In 2006, I received a copy of the ITI Treatment Guide Volume 1: Implant therapy in the aesthetic zone (TGV1), free of charge as a member of the ITI.
I was not particularly aware of the fact that I would be receiving this book and didn’t realise how it would change my practising life. This became a resource that I would use in years to come and as I flick through the book now it is a well-used old friend in implant dentistry.
This book has become my guide to the treatment of patients with implants in the aesthetic zone and how to achieve predictable results in these cases and to explain to patients when they cannot be achieved. It has enabled me to discuss with patients issues such as risks that the patients bring with them to the treatment and taught me not to beat myself up when I cannot achieve an exceptional aesthetic result.
This ability to assess patients appropriately prior to treatment has removed much of the stress of my implant practice in the aesthetic zone and allowed me to talk honestly and openly to patients about what kind of results I can actually achieve. Further to this, in patients who have ideal conditions, I can explain how I know we can provide an exceptional result and show them examples of the results we have already provided.
The TGV1 begins (as all the treatment guides do) with the statements from the consensus document recommending clinical procedures regarding aesthetics in implant dentistry. It discusses treatment planning of patients in the aesthetic zone and uses wonderful schematics to demonstrate the points raised. The clinical photography is simply superb and the description of surgical procedures in aesthetic cases is the best I have ever seen.
Following the surgical section, the restorative elements of treatment of patients in the aesthetic zone is simply second to none. This is the area that particularly changed my practising career as I am an oral surgeon with limited expertise in implant restorative care and this allowed me to provide some wonderful results in cases where aesthetics were of high demand. In particular, the description of the custom impression technique allowed me to provide results as shown.
For those who are unaware of the technique, it involves the use of a provisional or adjustable crown following exposure of the implant. This takes for granted the fact that the implant will have been placed using an appropriate aesthetic protocol and achieving primary closure at all times. Once the provisional, adjustable crown is in place it is possible to leave the area to mature and to adjust the crown appropriately to achieve the best possible gingival aesthetics. Once both the patient and clinician are satisfied that the result is optimised, it is possible to take a custom impression of the provisional restoration and to send this to the laboratory to allow the technician to fabricate a crown with the ideal emergence profile to retain excellent gingival aesthetics. Following a thorough description of how this can be achieved in ideal cases, there is an excellent chapter on aesthetic complications and their causes, which explains why optimal aesthetics are not achieved in many cases.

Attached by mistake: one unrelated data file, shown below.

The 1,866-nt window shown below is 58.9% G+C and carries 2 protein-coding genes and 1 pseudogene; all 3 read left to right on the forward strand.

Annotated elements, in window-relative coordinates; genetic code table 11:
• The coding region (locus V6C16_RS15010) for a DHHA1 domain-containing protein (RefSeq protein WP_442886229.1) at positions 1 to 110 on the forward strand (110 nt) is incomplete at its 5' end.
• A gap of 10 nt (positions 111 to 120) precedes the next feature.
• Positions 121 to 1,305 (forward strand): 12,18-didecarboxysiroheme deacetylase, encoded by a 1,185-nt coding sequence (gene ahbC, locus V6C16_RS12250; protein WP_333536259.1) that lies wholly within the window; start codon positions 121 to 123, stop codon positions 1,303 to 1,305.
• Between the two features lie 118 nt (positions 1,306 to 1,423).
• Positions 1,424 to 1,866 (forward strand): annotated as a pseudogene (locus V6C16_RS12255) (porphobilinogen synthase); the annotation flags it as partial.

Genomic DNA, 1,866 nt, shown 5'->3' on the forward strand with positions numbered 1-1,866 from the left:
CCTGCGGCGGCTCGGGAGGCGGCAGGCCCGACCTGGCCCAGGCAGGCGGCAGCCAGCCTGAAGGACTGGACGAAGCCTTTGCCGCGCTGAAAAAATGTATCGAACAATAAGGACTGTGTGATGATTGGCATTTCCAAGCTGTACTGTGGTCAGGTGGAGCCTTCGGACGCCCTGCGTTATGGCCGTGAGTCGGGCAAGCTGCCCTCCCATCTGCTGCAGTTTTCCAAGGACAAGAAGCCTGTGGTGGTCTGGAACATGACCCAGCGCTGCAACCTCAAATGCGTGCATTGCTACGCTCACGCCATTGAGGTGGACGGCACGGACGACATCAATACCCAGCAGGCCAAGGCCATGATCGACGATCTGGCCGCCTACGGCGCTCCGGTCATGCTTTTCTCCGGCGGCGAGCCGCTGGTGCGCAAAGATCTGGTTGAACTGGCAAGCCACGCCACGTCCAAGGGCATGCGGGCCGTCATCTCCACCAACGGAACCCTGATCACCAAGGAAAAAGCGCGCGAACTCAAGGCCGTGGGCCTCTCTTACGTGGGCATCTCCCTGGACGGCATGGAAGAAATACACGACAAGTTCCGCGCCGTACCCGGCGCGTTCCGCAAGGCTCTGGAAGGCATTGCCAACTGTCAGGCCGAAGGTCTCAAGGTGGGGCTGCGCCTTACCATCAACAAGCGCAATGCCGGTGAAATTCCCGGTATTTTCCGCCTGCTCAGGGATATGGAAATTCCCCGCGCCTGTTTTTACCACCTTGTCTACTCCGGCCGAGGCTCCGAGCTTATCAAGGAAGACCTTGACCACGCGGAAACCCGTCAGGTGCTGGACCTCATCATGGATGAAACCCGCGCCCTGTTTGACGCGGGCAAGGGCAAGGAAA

The following cases demonstrate how the techniques and explanations in the volume were used in my practice to improve the outcomes for patients.
This was the first patient I treated using the knowledge I had gained from TGV1. A lady in her mid thirties with a missing UR2 for approximately six months was seeking a fixed restoration.
After careful assessment and discussion, a dental implant prosthesis was prescribed with a staged block bone graft approach.
Figure 1 shows the clinical situation following block bone grafting and placement of a Straumann 10mm RN 4.1mm SP implant. Note the space is slightly larger than a normal lateral incisor space.
Figure 2 shows the design of the provisional restoration that is a composite crown constructed on a Straumann temporary abutment (screw retained). This allows easy removal of the provisional crown for adjustment with addition of composite or trimming to achieve the best possible emergence profile of the final crown.
Figure 3 demonstrates the situation following adjustment of that crown and tissue maturation.
Once the optimum situation for the case is achieved, it is possible to take a custom impression to copy the emergence profile for the laboratory technician to allow the final crown to be made with the ideal emergence to support the soft tissue (see later cases for demonstration of this).
Figures 4 and 5 show the final crown at cementation and in function.
This all assumes that the implant has been placed in the ideal three-dimensional position. A full description of the ideal placement with superb schematics and clinical cases is published in the book to assist the clinician.